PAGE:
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Coffee from green beans at the push of a button.

For those who insist on the freshest roasted coffee, here's a machine that roasts, grinds and brews:

http://www.kickstarter.com/projects/j...

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  1. Who the hell dug Spider Robinson out of the grave?
    Who the hell thought this was a good idea?

    Coffee needs to rest after roasting (at least 12 hours, though most prefer at least a full day, sometimes two).

    8 Replies
    1. re: Chowrin

      Really, you think this is bullshit?

      1. re: HillJ

        If nothing else, you'll have zero control over the roast.
        Chemical reactions continue after the roasting, which is why you let the coffee outgas. Ventilating the beans doesn't change the reaction rate.

        1. re: Chowrin

          It's still in beta testing. I think the buy in to be a part of the beta test is kinda cool.

          1. re: HillJ

            I like kickstarters, don't get me wrong.
            I just think this one is illadvised.

            (but I do roast at home, and get up thirty minutes early to warm up Miss Silvia -- promptly go back to sleep, of course, so I'm sure I'm not this product's target audience.)

            1. re: Chowrin

              I appreciate your p.o.v. don't get me wrong. I also dig the concept and look forward to seeing where it leads. Kickstarter is an outstanding firm with hits & misses but the platform to kick start ideas makes me very happy.

        2. re: HillJ

          Not bullshit just not the best way to get the best at of the bean and as Chowrin pointed out little control of the roast and no resting time between roasting and brewing

          But............if your idea of ideal coffee is Starbucks then this just might be for you

          1. re: scubadoo97

            Is that remark really necessary. Chowrin explained quite well actually.

            The OP is about a prototype. Sheesh.

            1. re: scubadoo97

              Sorry the last comment wasn't directed at you personally but to the general public that made Starbucks what is is today. Burnt coffee at high prices and people ate it up like it was manna from heaven

        3. First of all Kickstarter is kick ass! Love this firm.
          What's not to love love love about this idea/design/product niche for all the RIGHT reasons.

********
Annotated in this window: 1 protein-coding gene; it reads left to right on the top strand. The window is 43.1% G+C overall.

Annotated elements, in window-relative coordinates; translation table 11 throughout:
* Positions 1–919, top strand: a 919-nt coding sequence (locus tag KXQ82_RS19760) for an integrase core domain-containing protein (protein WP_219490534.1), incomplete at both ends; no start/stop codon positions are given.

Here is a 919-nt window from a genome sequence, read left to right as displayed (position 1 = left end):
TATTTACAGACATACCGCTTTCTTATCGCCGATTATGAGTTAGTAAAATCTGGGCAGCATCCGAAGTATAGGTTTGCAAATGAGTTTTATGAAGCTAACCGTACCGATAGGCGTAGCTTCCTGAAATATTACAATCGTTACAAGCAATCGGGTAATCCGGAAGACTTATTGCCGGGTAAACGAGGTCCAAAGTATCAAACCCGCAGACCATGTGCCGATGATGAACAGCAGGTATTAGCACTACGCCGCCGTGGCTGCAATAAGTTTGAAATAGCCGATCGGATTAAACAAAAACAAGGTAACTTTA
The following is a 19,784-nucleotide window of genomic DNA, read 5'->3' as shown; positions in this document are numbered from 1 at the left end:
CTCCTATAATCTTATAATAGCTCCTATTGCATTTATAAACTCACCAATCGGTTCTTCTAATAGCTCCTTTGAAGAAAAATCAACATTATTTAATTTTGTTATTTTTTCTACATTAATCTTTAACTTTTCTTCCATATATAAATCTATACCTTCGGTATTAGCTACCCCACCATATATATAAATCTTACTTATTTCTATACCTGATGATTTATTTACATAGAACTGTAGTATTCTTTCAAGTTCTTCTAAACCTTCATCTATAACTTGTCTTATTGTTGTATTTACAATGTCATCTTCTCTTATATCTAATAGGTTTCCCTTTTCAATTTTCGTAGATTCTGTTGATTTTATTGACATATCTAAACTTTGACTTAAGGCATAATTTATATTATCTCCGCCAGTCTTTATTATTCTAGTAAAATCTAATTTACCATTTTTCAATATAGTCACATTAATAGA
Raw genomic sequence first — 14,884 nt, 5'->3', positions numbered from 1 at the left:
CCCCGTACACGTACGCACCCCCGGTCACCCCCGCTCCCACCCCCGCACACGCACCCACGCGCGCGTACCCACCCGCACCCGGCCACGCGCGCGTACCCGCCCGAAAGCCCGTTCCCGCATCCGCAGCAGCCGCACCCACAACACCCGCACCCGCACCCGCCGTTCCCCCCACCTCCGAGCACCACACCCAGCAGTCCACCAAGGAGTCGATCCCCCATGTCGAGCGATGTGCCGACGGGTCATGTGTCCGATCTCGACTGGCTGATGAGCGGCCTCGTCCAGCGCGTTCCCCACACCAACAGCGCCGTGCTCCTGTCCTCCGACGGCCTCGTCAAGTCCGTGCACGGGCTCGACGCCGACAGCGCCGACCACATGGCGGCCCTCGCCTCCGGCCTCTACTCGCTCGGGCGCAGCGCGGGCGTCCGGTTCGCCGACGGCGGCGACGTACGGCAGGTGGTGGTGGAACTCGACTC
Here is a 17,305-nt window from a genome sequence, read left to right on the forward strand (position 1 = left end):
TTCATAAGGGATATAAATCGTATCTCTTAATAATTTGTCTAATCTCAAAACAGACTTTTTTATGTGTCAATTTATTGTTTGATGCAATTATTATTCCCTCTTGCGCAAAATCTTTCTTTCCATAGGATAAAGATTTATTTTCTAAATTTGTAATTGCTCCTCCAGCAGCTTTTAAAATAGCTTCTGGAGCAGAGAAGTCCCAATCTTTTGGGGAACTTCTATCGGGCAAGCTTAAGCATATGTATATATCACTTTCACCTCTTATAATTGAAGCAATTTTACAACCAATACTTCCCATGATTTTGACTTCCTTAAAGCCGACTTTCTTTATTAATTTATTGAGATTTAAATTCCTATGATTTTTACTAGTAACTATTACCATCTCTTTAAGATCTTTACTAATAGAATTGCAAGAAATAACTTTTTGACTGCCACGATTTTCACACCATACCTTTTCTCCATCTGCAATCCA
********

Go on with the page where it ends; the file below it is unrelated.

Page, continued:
For a home model pretty nifty; roast to cup in 14 minutes!
          The Machine Pkg might make a pretty cool Christmas gift idea!

          Thanks, ferret!

          19 Replies
          1. re: HillJ

            It is a cute looking device but a cup every 14 minutes would be problematic at my house in the morning with 3 coffee drinkers.

            1. re: tcamp

              Valid point, it's still a prototype. Part of any Kickstarter pledge/buy in is to beta test the prototype. This appliance isn't ready for market.

              1. re: HillJ

                It will be interesting to see how it plays out in beta. Only $400 to join up!

                1. re: tcamp

                  $300. to beta test an actual machine.

                2. re: HillJ

                  While this is a very cool idea, I just stepped back and asked myself. Won't it actually be better to separate these steps? In other words, a coffee bean roaster by itself, a grinder, and a brewer. This will give you better control, and cheaper too.

                  Yes, you cannot do them all in one shot, but there is no strong reason why you cannot roast the bean with a popcorn popper, grind the coffee bean on the weekends, and then just brew what you have.

                  http://www.sweetmarias.com/airpop/air...

                  Unless there is some arguments that the roasting/grinding/brewing steps should all be done within 1 hour.

                  1. re: Chemicalkinetics

                    Grind coffee less than 15 minutes before brewing, if you're doing espresso. Oxygen reacts with a lot of the tasty alcohols and other aromatics.

                    OTOH, roasting requires a long rest time (hours) to allow the chemical reactions to finish. Ventilation doesn't fix reaction time.

                    1. re: Chowrin

                      Thanks.

                    2. re: Chemicalkinetics

                      It may turn out to be an industry option, it may turn out to be usable parts under different patents..too soon to know really.

                      1. re: Chemicalkinetics

                        I'm familiar with sweet marias. And the local roaster I buy from is very generous about teaching customers and letting us watch him roast.

                        That doesn't mean there's no room for newcomers or new concepts. Bugs always get kicked around in the early stages of any product.

                        1. re: Chemicalkinetics

                          Hey, this is what I do! :-D

                          I bought a decent popper from the thrift store for $5 & a glass chimney for $1. The 'specialty coffee' green beans (Tanzanian peaberry, Ethiopian Yirgacheffe, & an espresso blend) average out to about $6/lb including shipping costs. It takes me about an hour to roast a full pound.

                          It's messy! The beans give off a lot more chaff than I expected. It also does NOT have that 'fresh roast coffee' smell, but more of an acrid burn smell. (AFTER roasting the beans smell marvelous; during roasting - not so much.)

                           
                           
                          1. re: Eiron

                            must be your roaster.
                            mine tend to smell grassy, and then smoky, but not acrid.

                            1. re: Chowrin

                              No, it's the exact same smell as when I I worked next to Allegro Coffee, back in the mid '90s in Boulder. I'm sure some folks like it, but until I discovered that they were roasting coffee there, I always thought, "What *IS* that gawd-awful smell?!". And I'd been drinking grind-your-own coffee for years at that point.